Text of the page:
(Adds response from Transparency International, background)
LONDON, March 15 Britain will create a new
watchdog to coordinate the currently splintered approach by
professional bodies to detecting money-laundering, the finance
ministry said on Wednesday.
Twenty-five associations, most of them representing
accountancy and legal firms, watch out for movements of money
raised through crime, potentially allowing money-launderers to
exploit different approaches, the ministry said.
"The creation of the Office for Professional Body Anti-Money
Laundering Supervision (OPBAS) will ensure consistent high
standards across the regime, whilst imposing the minimum
possible burden on legitimate business," the ministry said.
OPBAS will have powers to penalise sectoral bodies for
breaches of anti-money laundering rules and will be housed in
the Financial Conduct Authority, the regulator tasked with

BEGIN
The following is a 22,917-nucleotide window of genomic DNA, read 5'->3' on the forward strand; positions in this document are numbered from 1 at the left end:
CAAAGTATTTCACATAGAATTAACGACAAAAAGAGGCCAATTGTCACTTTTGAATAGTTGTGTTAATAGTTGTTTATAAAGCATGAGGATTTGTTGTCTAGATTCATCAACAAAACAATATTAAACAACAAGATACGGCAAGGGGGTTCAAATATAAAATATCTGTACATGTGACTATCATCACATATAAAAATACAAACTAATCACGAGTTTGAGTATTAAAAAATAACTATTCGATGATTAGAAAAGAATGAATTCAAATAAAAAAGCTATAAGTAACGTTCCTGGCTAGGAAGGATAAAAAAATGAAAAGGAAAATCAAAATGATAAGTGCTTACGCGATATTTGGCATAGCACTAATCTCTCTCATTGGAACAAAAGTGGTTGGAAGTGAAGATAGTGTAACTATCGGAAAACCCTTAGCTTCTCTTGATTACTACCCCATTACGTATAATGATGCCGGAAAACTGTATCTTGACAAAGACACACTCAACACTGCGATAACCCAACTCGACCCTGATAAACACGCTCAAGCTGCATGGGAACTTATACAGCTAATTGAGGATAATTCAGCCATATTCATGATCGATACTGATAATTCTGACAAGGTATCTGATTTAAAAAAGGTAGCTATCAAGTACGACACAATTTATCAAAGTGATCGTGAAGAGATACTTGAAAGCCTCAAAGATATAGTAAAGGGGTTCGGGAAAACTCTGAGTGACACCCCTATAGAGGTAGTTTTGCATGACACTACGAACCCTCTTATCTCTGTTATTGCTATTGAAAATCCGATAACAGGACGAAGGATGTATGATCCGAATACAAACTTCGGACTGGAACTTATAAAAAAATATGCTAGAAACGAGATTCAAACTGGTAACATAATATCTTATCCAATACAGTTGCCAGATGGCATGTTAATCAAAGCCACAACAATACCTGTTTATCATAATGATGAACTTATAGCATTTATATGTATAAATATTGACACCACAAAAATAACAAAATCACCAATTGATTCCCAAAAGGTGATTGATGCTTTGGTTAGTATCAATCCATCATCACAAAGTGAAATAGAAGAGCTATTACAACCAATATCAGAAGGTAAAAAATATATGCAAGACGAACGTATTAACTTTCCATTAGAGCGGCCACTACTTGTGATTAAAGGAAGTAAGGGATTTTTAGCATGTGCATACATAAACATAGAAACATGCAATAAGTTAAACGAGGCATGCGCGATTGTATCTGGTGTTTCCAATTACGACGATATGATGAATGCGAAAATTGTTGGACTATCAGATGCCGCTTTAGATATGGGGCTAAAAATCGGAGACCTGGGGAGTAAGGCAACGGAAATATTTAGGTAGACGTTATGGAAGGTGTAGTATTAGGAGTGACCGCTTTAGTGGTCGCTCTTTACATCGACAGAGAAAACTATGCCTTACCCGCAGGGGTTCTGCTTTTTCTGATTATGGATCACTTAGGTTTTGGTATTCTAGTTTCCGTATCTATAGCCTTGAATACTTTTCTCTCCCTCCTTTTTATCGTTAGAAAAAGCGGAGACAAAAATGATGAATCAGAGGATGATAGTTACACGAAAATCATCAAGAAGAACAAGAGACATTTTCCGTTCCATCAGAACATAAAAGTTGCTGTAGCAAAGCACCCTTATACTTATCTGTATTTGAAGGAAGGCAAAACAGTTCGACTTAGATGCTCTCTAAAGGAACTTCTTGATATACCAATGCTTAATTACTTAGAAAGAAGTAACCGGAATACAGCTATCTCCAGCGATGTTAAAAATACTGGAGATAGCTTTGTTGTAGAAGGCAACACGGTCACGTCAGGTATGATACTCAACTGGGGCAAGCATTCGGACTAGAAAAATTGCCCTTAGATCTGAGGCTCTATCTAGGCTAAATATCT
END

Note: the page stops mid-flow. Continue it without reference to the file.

overseeing markets and conduct in the financial system. It will
be funded through a new fee on professional body supervisors.
Transparency International, an anti-corruption campaign
group, said Britain's anti-money laundering system needed reform
but it remained to be seen if the creation of a "supervisors'
supervisor" would work.
"These proposals are novel and untested elsewhere in the
world," Robert Barrington, executive director of Transparency
International UK, said. "The new watchdog will certainly fail if
it is toothless, captured by special interests and as lacking in
transparency as the current system, which is shrouded in secrecy
and riven with conflicts of interest."
Barrington said the government had delayed the announcement
of a new overall plan for reforming the anti-money laundering
system which had been expected in December.
Britain published updated draft money-laundering regulations
on Wednesday as it sought to bring its rules in line with
international standards, the finance ministry said.
(Reporting by William Schomberg and Kirstin Ridley Editing by